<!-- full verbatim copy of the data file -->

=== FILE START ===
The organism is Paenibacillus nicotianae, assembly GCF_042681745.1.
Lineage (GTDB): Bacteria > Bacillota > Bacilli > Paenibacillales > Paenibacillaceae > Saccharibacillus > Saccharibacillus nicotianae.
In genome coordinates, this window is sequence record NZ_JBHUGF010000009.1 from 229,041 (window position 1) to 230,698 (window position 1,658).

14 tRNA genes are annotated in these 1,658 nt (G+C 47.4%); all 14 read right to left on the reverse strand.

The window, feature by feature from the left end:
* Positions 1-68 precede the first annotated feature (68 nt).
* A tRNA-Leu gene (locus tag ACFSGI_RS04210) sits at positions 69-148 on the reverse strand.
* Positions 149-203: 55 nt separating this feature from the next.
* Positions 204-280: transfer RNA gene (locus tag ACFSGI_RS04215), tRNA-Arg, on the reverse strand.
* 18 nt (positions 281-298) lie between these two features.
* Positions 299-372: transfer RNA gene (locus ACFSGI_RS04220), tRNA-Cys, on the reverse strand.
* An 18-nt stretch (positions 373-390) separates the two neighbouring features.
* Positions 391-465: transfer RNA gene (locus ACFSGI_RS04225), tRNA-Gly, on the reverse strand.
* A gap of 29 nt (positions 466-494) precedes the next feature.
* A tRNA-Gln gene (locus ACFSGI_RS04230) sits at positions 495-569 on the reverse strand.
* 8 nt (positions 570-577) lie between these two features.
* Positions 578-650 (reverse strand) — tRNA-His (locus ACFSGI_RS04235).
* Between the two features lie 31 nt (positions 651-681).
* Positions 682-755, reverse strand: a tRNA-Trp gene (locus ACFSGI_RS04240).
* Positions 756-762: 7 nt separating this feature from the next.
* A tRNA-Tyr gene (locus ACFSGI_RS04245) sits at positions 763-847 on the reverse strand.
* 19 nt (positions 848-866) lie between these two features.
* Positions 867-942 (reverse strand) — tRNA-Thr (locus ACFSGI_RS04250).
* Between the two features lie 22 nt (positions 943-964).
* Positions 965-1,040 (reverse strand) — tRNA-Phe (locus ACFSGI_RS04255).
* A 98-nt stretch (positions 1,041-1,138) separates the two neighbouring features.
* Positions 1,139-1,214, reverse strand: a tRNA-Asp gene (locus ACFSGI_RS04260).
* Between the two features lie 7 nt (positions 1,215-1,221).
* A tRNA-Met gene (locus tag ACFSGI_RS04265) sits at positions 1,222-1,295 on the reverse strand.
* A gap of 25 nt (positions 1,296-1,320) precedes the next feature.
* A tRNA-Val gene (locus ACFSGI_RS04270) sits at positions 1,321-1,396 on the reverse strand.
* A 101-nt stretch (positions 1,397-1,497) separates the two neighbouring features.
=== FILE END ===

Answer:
The organism is Paenibacillus nicotianae, assembly GCF_042681745.1.
Lineage (GTDB): Bacteria > Bacillota > Bacilli > Paenibacillales > Paenibacillaceae > Saccharibacillus > Saccharibacillus nicotianae.
In genome coordinates, this window is sequence record NZ_JBHUGF010000009.1 from 229,041 (window position 1) to 230,698 (window position 1,658).

14 tRNA genes are annotated in these 1,658 nt (G+C 47.4%); all 14 read right to left on the reverse strand.

The window, feature by feature from the left end:
* Positions 1-68 precede the first annotated feature (68 nt).
* A tRNA-Leu gene (locus tag ACFSGI_RS04210) sits at positions 69-148 on the reverse strand.
* Positions 149-203: 55 nt separating this feature from the next.
* Positions 204-280: transfer RNA gene (locus tag ACFSGI_RS04215), tRNA-Arg, on the reverse strand.
* 18 nt (positions 281-298) lie between these two features.
* Positions 299-372: transfer RNA gene (locus ACFSGI_RS04220), tRNA-Cys, on the reverse strand.
* An 18-nt stretch (positions 373-390) separates the two neighbouring features.
* Positions 391-465: transfer RNA gene (locus ACFSGI_RS04225), tRNA-Gly, on the reverse strand.
* A gap of 29 nt (positions 466-494) precedes the next feature.
* A tRNA-Gln gene (locus ACFSGI_RS04230) sits at positions 495-569 on the reverse strand.
* 8 nt (positions 570-577) lie between these two features.
* Positions 578-650 (reverse strand) — tRNA-His (locus ACFSGI_RS04235).
* Between the two features lie 31 nt (positions 651-681).
* Positions 682-755, reverse strand: a tRNA-Trp gene (locus ACFSGI_RS04240).
* Positions 756-762: 7 nt separating this feature from the next.
* A tRNA-Tyr gene (locus ACFSGI_RS04245) sits at positions 763-847 on the reverse strand.
* 19 nt (positions 848-866) lie between these two features.
* Positions 867-942 (reverse strand) — tRNA-Thr (locus ACFSGI_RS04250).
* Between the two features lie 22 nt (positions 943-964).
* Positions 965-1,040 (reverse strand) — tRNA-Phe (locus ACFSGI_RS04255).
* A 98-nt stretch (positions 1,041-1,138) separates the two neighbouring features.
* Positions 1,139-1,214, reverse strand: a tRNA-Asp gene (locus ACFSGI_RS04260).
* Between the two features lie 7 nt (positions 1,215-1,221).
* A tRNA-Met gene (locus tag ACFSGI_RS04265) sits at positions 1,222-1,295 on the reverse strand.
* A gap of 25 nt (positions 1,296-1,320) precedes the next feature.
* A tRNA-Val gene (locus ACFSGI_RS04270) sits at positions 1,321-1,396 on the reverse strand.
* A 101-nt stretch (positions 1,397-1,497) separates the two neighbouring features.